How can I report a concern?
If you are concerned that a child or young person is at significant risk of harm, contact the Duty and Assessment team.
How are concerns investigated?
If a child needs protection, our specially trained staff will normally investigate together with the police. We may arrange a child protection conference where the family of the child and professional staff can share information and agree ways to protect your child.
One way of doing this is to agree a child protection plan which will outline what needs to change and what help will be received. The plan will also help to inform all the professionals working with the family so they too can support the family's needs.
Across Sussex, there are a numer of procedures in place on how to protect a child or young person if they are at risk of abuse.
Child protection procedures
We carry out Disclosure and Barring Service (DBS) checks on prospective employees to try and stop unsuitable people from working or volunteering with children or vulnerable adults:
You can download full details of our child protection and safeguarding procedures from Czone, the website for people working in Children's Services in East Sussex:
Are you looking after someone's child?
If you look after somebody else's child and are not a close relative, then this is known by law as private fostering.
You must notify us if you look after this child, or have arranged for your own child to be looked after, if the child is under 16 and stays with the private foster carer for more than 28 days.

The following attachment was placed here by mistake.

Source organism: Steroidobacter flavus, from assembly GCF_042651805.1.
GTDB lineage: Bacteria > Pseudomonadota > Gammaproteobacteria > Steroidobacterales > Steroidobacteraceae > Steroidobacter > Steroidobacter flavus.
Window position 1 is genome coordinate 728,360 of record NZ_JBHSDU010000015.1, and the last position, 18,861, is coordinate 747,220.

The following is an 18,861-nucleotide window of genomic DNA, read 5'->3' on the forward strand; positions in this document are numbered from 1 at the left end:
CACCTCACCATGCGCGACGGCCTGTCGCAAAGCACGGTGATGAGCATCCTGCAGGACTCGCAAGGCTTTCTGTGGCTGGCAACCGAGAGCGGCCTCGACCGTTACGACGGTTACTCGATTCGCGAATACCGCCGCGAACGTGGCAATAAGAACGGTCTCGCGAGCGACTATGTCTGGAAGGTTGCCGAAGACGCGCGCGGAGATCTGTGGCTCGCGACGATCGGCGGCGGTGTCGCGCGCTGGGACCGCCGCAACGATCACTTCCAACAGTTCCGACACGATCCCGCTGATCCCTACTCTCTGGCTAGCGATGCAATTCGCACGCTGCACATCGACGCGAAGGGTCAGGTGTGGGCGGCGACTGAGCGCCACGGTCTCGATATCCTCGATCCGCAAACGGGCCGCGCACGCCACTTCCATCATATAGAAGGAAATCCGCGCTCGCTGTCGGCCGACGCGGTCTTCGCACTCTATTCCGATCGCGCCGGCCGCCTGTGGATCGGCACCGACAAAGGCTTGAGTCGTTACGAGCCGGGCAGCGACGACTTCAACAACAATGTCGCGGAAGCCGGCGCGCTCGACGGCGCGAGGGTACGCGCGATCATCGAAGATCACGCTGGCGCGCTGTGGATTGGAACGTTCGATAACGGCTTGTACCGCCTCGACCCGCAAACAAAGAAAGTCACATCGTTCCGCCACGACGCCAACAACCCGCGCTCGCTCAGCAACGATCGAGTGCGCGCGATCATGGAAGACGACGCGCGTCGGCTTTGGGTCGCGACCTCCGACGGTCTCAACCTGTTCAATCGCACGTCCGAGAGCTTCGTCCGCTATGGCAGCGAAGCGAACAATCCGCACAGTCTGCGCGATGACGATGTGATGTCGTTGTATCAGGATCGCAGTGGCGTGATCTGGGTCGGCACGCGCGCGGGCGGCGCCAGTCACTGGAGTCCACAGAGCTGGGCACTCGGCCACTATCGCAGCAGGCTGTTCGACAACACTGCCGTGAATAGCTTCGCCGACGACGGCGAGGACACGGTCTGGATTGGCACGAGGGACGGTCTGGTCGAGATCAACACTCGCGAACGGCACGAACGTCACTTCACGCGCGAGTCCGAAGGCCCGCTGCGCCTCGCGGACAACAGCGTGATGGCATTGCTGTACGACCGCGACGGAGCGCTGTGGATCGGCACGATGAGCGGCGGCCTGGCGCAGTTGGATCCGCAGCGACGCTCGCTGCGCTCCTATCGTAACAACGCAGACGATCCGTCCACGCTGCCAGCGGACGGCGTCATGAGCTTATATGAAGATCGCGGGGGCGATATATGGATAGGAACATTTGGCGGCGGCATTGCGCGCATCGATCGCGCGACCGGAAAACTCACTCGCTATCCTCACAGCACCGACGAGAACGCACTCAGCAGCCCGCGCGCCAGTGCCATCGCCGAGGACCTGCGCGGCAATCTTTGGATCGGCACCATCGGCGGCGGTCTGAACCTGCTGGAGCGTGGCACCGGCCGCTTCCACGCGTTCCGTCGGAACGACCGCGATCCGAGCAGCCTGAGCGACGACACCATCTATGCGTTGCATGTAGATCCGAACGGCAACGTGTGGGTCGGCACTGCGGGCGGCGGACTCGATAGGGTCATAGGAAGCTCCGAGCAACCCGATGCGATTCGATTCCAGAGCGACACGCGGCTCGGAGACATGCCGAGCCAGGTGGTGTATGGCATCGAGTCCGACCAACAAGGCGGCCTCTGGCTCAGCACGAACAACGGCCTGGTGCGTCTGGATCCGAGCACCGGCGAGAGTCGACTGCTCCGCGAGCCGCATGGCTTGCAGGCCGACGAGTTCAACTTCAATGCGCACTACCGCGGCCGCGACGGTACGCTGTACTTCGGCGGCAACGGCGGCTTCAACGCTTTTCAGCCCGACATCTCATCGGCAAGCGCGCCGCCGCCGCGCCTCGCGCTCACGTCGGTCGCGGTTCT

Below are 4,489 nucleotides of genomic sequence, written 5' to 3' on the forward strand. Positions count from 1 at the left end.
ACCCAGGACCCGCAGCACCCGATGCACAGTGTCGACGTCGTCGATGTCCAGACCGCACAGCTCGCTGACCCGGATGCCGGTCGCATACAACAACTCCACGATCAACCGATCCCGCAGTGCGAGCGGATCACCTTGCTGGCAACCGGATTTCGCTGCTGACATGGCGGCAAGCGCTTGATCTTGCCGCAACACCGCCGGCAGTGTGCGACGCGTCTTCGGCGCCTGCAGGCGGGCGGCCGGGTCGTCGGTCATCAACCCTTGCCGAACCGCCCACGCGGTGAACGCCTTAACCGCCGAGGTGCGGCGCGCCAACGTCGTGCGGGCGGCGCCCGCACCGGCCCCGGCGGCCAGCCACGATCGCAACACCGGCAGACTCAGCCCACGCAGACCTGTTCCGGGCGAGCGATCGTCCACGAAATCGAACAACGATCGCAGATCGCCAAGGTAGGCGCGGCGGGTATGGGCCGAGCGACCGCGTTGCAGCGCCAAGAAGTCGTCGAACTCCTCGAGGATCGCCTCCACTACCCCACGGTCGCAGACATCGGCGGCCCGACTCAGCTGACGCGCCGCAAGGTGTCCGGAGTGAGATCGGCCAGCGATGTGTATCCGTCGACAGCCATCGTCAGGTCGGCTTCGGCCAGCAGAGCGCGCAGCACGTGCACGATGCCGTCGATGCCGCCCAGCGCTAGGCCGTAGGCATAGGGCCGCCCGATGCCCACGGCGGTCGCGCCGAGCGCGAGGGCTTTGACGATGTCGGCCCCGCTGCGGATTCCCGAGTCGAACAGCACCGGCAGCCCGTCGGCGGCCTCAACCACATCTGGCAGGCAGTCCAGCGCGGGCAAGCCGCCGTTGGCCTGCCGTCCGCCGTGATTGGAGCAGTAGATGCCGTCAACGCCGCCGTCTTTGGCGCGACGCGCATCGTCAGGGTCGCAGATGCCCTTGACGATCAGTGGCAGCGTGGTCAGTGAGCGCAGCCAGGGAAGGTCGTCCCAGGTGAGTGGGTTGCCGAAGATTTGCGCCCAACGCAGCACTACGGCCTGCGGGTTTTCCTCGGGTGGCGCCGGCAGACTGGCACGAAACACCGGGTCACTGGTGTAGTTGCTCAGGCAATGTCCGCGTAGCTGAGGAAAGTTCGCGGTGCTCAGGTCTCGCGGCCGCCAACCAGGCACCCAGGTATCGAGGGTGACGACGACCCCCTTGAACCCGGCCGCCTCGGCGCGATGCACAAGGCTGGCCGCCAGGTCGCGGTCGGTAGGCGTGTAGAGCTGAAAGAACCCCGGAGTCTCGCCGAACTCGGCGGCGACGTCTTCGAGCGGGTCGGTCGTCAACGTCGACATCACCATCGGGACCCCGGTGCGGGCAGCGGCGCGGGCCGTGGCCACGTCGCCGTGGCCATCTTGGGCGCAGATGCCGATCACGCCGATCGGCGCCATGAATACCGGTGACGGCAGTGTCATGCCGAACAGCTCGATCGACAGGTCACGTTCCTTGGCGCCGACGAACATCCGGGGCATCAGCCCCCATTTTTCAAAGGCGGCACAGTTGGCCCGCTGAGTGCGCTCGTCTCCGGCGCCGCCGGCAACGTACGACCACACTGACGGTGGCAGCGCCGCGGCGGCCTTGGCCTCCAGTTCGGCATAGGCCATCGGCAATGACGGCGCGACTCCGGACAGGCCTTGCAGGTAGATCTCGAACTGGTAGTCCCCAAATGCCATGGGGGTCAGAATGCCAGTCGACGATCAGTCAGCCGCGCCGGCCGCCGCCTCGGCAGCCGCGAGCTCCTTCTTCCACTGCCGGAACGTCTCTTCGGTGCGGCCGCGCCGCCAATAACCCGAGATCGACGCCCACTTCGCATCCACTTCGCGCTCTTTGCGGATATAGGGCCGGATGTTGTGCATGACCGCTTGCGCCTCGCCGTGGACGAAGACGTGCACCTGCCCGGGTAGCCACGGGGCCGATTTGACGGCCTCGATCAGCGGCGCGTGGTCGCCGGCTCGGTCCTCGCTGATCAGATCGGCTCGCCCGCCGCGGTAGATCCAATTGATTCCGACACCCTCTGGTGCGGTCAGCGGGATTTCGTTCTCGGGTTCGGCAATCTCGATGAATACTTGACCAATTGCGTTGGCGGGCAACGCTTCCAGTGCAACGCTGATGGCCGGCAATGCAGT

What is child protection and safeguarding?
East Sussex Children's Services has a legal duty to protect children and young people who are at risk of abuse, whether this is physical, emotional, sexual, discriminatory or through neglect.
The East Sussex Local Safeguarding Children Board (LSCB) is working to ensure there are effective methods for identifying, reporting, investigating and managing the protection of children. We take all allegations of abuse seriously and believe all children have the right to be safe and secure. Under the Children Act 2004 we are working to ensure:
- all those working with children and young people know what to do if they are worried about a child's safety
- when concerns are reported, action is taken quickly and sensitively to support the child and their family
- agencies working with children work effectively and follow legal guidelines.
The Children Act 1989 and 2004 sets out the law governing our responsibilities: